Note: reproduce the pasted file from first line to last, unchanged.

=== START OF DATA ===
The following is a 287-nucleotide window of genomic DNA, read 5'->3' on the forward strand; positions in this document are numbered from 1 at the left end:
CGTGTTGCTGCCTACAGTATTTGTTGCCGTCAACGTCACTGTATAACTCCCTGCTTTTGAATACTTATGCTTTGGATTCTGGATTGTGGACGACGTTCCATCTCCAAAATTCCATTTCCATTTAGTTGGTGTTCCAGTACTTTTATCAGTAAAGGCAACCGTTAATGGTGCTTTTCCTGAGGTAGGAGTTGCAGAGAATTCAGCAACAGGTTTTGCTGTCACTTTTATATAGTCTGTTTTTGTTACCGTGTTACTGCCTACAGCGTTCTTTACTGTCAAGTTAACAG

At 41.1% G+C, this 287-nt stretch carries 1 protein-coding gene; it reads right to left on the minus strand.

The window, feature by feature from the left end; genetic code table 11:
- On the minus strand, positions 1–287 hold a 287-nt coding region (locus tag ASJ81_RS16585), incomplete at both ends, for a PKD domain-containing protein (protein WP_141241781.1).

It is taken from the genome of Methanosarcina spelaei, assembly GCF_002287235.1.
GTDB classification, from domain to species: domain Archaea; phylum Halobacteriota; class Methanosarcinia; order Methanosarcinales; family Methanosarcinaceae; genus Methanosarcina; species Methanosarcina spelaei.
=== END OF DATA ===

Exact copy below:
The following is a 287-nucleotide window of genomic DNA, read 5'->3' on the forward strand; positions in this document are numbered from 1 at the left end:
CGTGTTGCTGCCTACAGTATTTGTTGCCGTCAACGTCACTGTATAACTCCCTGCTTTTGAATACTTATGCTTTGGATTCTGGATTGTGGACGACGTTCCATCTCCAAAATTCCATTTCCATTTAGTTGGTGTTCCAGTACTTTTATCAGTAAAGGCAACCGTTAATGGTGCTTTTCCTGAGGTAGGAGTTGCAGAGAATTCAGCAACAGGTTTTGCTGTCACTTTTATATAGTCTGTTTTTGTTACCGTGTTACTGCCTACAGCGTTCTTTACTGTCAAGTTAACAG

At 41.1% G+C, this 287-nt stretch carries 1 protein-coding gene; it reads right to left on the minus strand.

The window, feature by feature from the left end; genetic code table 11:
- On the minus strand, positions 1–287 hold a 287-nt coding region (locus tag ASJ81_RS16585), incomplete at both ends, for a PKD domain-containing protein (protein WP_141241781.1).

It is taken from the genome of Methanosarcina spelaei, assembly GCF_002287235.1.
GTDB classification, from domain to species: domain Archaea; phylum Halobacteriota; class Methanosarcinia; order Methanosarcinales; family Methanosarcinaceae; genus Methanosarcina; species Methanosarcina spelaei.